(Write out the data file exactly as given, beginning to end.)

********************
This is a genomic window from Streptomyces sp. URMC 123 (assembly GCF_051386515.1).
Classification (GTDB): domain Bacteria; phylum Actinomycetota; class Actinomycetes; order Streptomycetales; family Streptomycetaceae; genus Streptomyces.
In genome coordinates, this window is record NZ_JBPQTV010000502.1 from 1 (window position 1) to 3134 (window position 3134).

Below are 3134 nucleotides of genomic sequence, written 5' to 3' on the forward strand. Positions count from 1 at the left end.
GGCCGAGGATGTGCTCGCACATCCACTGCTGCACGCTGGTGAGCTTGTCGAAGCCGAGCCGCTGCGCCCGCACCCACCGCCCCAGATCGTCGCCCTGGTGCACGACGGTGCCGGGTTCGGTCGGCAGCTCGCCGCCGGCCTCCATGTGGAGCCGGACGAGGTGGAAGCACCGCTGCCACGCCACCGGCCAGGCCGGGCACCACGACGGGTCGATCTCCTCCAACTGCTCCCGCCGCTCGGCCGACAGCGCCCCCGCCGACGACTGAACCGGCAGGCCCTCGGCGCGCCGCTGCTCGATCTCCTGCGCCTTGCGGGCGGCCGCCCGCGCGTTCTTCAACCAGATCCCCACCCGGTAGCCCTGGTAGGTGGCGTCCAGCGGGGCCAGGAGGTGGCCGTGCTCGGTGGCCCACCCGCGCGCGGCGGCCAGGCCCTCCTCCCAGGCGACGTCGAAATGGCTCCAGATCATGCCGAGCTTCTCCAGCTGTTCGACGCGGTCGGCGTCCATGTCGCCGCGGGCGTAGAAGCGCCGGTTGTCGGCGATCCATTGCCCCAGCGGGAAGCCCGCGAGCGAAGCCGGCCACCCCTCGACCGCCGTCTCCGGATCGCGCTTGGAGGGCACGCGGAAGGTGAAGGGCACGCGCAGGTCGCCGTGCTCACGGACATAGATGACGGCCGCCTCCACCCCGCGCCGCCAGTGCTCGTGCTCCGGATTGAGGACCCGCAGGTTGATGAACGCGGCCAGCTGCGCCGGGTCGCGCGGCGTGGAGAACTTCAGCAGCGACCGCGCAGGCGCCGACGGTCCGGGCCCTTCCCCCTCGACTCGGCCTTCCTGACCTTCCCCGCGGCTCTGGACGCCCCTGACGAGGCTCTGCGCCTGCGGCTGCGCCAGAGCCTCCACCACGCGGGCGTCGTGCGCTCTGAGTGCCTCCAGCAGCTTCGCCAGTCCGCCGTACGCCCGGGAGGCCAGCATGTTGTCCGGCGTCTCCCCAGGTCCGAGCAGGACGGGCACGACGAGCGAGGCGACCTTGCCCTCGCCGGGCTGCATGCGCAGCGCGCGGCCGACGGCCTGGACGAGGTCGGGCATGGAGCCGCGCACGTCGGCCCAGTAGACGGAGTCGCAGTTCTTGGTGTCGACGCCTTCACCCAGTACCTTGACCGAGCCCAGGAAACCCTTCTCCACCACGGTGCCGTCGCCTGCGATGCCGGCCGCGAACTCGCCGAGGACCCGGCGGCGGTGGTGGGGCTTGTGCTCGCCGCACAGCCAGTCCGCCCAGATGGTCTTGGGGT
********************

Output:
This is a genomic window from Streptomyces sp. URMC 123 (assembly GCF_051386515.1).
Classification (GTDB): domain Bacteria; phylum Actinomycetota; class Actinomycetes; order Streptomycetales; family Streptomycetaceae; genus Streptomyces.
In genome coordinates, this window is record NZ_JBPQTV010000502.1 from 1 (window position 1) to 3134 (window position 3134).

Below are 3134 nucleotides of genomic sequence, written 5' to 3' on the forward strand. Positions count from 1 at the left end.
GGCCGAGGATGTGCTCGCACATCCACTGCTGCACGCTGGTGAGCTTGTCGAAGCCGAGCCGCTGCGCCCGCACCCACCGCCCCAGATCGTCGCCCTGGTGCACGACGGTGCCGGGTTCGGTCGGCAGCTCGCCGCCGGCCTCCATGTGGAGCCGGACGAGGTGGAAGCACCGCTGCCACGCCACCGGCCAGGCCGGGCACCACGACGGGTCGATCTCCTCCAACTGCTCCCGCCGCTCGGCCGACAGCGCCCCCGCCGACGACTGAACCGGCAGGCCCTCGGCGCGCCGCTGCTCGATCTCCTGCGCCTTGCGGGCGGCCGCCCGCGCGTTCTTCAACCAGATCCCCACCCGGTAGCCCTGGTAGGTGGCGTCCAGCGGGGCCAGGAGGTGGCCGTGCTCGGTGGCCCACCCGCGCGCGGCGGCCAGGCCCTCCTCCCAGGCGACGTCGAAATGGCTCCAGATCATGCCGAGCTTCTCCAGCTGTTCGACGCGGTCGGCGTCCATGTCGCCGCGGGCGTAGAAGCGCCGGTTGTCGGCGATCCATTGCCCCAGCGGGAAGCCCGCGAGCGAAGCCGGCCACCCCTCGACCGCCGTCTCCGGATCGCGCTTGGAGGGCACGCGGAAGGTGAAGGGCACGCGCAGGTCGCCGTGCTCACGGACATAGATGACGGCCGCCTCCACCCCGCGCCGCCAGTGCTCGTGCTCCGGATTGAGGACCCGCAGGTTGATGAACGCGGCCAGCTGCGCCGGGTCGCGCGGCGTGGAGAACTTCAGCAGCGACCGCGCAGGCGCCGACGGTCCGGGCCCTTCCCCCTCGACTCGGCCTTCCTGACCTTCCCCGCGGCTCTGGACGCCCCTGACGAGGCTCTGCGCCTGCGGCTGCGCCAGAGCCTCCACCACGCGGGCGTCGTGCGCTCTGAGTGCCTCCAGCAGCTTCGCCAGTCCGCCGTACGCCCGGGAGGCCAGCATGTTGTCCGGCGTCTCCCCAGGTCCGAGCAGGACGGGCACGACGAGCGAGGCGACCTTGCCCTCGCCGGGCTGCATGCGCAGCGCGCGGCCGACGGCCTGGACGAGGTCGGGCATGGAGCCGCGCACGTCGGCCCAGTAGACGGAGTCGCAGTTCTTGGTGTCGACGCCTTCACCCAGTACCTTGACCGAGCCCAGGAAACCCTTCTCCACCACGGTGCCGTCGCCTGCGATGCCGGCCGCGAACTCGCCGAGGACCCGGCGGCGGTGGTGGGGCTTGTGCTCGCCGCACAGCCAGTCCGCCCAGATGGTCTTGGGGT